This is a really important change. The decision will be based on the actual properties of the organism and the small number of traits that could be problematic, not on the method by which the trait was introduced. And new instances (previously called “events”) of organism/trait combinations that have already passed through the regulatory process will not have to do it again.

Yes, there are some fine points yet to be worked out. When the proposed regulations are published for comment, probably early next year, there will be a good bit of controversy. And of course this puts US policy at odds with the biotechnology regulatory policies of a number of other countries.

But the fact of the matter is that we are now able to modify plants with exquisite precision to make use of the enormous fund of molecular and physiological knowledge about them accumulated over the past century. Taking apart the regulatory thicket will make it possible for scientists in all kinds of institutions and not just big biotech companies to use the most advanced molecular techniques to solve the many local agricultural problems that are becoming ever more acute as the climate warms and agriculture intensifies.

Nina Fedoroff is Emeritus Professor of Biology at Penn State University. 

This article was originally published at AgriPulse as Opinion: Trait-based regulation of GM plants is on the horizon – at last! and has been republished here with permission.

Outbreak Daily Digest
Biotech Facts & Fallacies
Talking Biotech
Genetics Unzipped
can you boost your immune system to prevent coronavirus spread x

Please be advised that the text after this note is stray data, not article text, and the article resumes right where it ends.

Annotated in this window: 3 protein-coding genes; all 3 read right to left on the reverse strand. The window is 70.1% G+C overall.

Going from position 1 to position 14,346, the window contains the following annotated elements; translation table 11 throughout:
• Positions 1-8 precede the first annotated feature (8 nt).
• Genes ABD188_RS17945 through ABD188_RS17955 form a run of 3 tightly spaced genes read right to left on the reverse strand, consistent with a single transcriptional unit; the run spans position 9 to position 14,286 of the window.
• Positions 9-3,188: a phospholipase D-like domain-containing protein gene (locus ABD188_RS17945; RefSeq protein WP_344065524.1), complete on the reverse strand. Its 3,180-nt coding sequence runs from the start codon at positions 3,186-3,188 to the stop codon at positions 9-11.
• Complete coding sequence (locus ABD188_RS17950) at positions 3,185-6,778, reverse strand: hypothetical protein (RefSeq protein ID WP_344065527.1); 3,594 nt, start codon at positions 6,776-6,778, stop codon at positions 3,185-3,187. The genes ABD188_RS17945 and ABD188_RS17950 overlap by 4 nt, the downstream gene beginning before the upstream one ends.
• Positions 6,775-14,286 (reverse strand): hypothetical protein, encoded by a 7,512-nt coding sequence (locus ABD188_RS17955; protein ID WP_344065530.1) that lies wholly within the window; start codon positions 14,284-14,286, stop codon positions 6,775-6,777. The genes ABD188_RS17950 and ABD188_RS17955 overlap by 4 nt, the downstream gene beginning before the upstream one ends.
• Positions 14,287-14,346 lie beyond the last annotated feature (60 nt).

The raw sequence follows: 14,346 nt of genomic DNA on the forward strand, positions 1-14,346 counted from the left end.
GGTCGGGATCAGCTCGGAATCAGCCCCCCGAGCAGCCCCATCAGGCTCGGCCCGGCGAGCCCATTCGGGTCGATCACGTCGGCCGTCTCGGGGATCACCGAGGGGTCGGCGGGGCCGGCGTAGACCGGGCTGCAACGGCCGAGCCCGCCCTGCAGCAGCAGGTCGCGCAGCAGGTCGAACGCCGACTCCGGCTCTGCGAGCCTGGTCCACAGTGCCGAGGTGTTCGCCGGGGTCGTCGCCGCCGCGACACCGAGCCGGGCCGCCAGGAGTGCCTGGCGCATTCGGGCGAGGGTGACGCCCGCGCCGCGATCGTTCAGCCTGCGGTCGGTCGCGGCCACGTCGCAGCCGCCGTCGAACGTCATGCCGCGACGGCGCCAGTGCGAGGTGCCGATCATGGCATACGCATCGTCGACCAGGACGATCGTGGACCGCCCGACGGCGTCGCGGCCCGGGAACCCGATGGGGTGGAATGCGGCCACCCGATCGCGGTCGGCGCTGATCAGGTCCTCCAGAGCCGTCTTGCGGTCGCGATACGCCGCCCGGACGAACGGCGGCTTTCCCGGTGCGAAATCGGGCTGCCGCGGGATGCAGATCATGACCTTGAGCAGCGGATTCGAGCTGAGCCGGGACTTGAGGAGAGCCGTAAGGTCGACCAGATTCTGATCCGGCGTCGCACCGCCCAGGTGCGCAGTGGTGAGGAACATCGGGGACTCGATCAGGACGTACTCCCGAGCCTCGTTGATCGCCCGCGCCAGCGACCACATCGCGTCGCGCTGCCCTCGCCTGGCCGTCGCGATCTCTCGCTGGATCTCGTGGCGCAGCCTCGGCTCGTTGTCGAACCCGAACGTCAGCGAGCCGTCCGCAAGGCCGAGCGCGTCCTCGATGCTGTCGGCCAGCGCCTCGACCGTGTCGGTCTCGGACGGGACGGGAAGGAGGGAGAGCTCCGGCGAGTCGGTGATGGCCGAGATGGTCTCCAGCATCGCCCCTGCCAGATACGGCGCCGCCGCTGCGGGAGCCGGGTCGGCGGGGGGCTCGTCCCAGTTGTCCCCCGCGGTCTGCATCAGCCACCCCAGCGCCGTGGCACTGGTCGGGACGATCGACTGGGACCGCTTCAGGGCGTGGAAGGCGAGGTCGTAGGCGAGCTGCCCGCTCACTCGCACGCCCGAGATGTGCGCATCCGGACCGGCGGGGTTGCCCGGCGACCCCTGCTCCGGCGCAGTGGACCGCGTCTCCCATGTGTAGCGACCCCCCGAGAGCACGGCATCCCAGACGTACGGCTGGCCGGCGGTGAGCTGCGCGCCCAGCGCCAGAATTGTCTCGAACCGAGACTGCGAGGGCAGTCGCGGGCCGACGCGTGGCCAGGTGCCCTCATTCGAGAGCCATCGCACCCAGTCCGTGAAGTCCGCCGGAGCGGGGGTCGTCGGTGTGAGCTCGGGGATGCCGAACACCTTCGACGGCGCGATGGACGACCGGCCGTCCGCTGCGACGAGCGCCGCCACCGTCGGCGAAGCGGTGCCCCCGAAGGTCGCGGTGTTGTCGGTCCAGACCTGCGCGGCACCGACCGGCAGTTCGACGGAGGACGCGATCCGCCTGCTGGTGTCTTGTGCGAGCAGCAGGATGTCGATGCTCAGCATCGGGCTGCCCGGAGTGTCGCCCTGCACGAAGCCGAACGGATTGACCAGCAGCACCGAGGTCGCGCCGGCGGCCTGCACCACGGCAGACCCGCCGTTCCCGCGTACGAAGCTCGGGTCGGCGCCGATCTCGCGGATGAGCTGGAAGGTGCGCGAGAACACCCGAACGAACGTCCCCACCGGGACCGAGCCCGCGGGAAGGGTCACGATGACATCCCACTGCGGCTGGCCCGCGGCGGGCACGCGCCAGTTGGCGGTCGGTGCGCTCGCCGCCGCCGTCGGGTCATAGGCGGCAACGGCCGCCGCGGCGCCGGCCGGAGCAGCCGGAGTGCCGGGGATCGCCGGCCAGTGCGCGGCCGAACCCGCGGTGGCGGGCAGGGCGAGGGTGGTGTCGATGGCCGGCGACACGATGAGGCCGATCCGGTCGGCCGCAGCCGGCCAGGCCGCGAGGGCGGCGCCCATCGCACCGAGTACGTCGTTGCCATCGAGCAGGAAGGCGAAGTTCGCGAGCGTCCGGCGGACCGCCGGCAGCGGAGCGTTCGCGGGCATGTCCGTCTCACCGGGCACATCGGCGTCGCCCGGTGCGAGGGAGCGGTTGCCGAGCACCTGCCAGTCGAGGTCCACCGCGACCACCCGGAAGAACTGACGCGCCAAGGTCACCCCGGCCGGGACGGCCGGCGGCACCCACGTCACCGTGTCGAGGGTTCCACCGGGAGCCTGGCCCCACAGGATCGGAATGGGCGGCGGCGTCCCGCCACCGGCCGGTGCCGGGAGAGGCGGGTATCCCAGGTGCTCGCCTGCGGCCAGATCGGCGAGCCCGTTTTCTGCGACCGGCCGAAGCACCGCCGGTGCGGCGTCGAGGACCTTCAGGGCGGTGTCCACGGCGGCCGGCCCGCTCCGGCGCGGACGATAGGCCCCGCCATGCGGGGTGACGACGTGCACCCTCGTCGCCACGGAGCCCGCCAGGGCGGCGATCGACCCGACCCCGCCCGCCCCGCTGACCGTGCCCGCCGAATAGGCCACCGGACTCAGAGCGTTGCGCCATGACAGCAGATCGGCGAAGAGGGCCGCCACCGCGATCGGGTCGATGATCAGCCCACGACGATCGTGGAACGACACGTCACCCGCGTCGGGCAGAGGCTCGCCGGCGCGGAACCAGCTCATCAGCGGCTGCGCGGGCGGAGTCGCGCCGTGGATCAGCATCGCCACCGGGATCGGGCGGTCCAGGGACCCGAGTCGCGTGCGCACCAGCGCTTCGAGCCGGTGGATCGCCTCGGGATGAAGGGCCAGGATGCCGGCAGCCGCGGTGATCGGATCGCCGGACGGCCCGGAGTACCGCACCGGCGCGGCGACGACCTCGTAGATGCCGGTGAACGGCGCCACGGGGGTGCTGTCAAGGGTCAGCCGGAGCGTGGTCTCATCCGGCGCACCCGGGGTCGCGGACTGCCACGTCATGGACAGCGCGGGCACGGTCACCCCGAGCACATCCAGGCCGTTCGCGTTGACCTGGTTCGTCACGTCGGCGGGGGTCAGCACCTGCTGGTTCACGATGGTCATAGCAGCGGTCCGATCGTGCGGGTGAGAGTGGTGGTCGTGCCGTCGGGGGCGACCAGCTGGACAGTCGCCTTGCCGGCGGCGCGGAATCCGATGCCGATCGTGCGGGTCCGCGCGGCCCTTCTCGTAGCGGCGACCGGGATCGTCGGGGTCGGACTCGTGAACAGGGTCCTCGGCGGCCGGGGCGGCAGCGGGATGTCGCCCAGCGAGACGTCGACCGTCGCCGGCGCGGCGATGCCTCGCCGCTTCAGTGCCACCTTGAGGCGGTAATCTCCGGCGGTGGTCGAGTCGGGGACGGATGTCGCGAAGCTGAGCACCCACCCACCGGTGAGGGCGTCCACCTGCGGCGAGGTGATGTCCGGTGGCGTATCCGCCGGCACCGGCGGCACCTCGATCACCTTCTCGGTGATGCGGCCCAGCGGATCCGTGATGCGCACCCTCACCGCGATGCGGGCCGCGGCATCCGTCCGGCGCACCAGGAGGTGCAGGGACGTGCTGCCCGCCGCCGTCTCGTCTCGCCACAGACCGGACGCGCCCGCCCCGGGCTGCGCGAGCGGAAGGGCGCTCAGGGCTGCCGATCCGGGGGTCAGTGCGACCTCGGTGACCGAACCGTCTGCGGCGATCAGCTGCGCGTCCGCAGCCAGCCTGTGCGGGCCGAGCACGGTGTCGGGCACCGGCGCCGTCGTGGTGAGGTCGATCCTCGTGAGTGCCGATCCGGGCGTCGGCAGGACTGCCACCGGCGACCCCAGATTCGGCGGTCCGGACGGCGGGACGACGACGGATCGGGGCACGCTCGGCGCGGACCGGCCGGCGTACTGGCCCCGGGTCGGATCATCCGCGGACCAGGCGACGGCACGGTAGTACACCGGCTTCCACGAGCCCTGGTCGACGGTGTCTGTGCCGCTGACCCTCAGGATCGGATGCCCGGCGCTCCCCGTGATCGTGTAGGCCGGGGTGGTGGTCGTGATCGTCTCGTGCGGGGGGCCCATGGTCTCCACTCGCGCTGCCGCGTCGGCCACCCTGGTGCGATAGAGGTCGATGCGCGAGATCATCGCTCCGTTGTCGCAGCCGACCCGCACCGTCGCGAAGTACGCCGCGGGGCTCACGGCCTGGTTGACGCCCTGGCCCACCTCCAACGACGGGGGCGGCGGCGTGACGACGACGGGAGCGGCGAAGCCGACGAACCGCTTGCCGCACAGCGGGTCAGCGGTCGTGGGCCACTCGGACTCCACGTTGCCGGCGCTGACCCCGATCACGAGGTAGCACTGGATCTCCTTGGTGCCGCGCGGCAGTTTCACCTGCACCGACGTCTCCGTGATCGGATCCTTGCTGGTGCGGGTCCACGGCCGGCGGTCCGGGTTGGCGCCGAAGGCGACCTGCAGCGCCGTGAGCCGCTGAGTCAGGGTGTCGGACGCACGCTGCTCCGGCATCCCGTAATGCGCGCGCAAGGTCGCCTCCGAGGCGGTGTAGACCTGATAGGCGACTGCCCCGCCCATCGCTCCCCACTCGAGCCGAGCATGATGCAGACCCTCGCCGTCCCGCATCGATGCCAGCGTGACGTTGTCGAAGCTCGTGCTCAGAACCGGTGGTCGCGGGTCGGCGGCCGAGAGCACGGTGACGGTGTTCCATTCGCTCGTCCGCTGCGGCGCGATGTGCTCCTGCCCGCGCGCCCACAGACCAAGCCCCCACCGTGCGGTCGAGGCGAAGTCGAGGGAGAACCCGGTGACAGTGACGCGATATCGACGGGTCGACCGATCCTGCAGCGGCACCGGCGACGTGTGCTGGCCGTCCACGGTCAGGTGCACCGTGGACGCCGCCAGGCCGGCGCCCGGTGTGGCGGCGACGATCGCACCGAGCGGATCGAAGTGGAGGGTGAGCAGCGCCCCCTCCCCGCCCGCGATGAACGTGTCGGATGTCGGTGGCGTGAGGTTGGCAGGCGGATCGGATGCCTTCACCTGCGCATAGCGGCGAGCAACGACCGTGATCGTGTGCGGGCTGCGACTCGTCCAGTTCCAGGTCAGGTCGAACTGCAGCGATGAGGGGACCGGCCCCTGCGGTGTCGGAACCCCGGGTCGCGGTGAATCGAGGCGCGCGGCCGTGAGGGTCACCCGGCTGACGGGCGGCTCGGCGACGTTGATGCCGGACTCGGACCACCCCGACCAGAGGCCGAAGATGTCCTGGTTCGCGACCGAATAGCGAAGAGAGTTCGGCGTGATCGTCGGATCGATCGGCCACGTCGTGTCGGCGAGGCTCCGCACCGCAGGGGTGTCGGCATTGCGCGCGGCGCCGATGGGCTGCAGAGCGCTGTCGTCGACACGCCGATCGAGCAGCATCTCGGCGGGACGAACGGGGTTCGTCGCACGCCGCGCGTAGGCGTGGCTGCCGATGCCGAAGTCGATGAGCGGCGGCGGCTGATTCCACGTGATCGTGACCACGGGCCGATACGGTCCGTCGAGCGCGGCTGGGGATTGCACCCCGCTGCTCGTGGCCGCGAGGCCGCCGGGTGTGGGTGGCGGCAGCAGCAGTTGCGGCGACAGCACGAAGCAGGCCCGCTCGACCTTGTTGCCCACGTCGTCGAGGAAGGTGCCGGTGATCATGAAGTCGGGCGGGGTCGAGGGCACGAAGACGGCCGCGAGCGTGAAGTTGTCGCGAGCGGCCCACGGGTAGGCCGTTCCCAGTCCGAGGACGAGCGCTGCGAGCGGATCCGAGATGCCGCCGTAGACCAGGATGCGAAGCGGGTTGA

Video: How to boost your immune system to guard against COVID and other illnesses

Scientists have recently developed ways to measure your immune age. Fortunately, it turns out your immune age can go down ...
mag insects image superjumbo v

Disaster interrupted: Which farming system better preserves insect populations: Organic or conventional?

A three-year run of fragmentary Armageddon-like studies had primed the journalism pumps and settled the media framing about the future ...
dead bee desolate city

Are we facing an ‘Insect Apocalypse’ caused by ‘intensive, industrial’ farming and agricultural chemicals? The media say yes; Science says ‘no’

The media call it the “Insect Apocalypse”. In the past three years, the phrase has become an accepted truth of ...
globalmethanebudget globalcarbonproject cropped x

Infographic: Cows cause climate change? Agriculture scientist says ‘belching bovines’ get too much blame

A recent interview by Caroline Stocks, a UK journalist who writes about food, agriculture and the environment, of air quality ...
organic hillside sweet corn x

Organic v conventional using GMOs: Which is the more sustainable farming?

Many consumers spend more for organic food to avoid genetically modified products in part because they believe that “industrial agriculture” ...
benjamin franklin x

Are most GMO safety studies funded by industry?

The assertion that biotech companies do the research and the government just signs off on it is false ...
gmo corn field x

Do GMO Bt (insect-resistant) crops pose a threat to human health or the environment?

Bt is a bacterium found organically in the soil. It is extremely effective in repelling or killing target insects but ...

Environmental Working Group: EWG challenges safety of GMOs, food pesticide residues

Known by some as the "Environmental Worrying Group," EWG lobbies for tighter GMO legislation and famously puts out annual "dirty dozen" list of fruits and ...
m hansen

Michael Hansen: Architect of Consumers Union ongoing anti-GMO campaign

Michael K. Hansen (born 1956) is thought by critics to be the prime mover behind the ongoing campaign against agricultural biotechnology at Consumer Reports. He is an ...
News on human & agricultural genetics and biotechnology delivered to your inbox.
Optional. Mail on special occasions.
Send this to a friend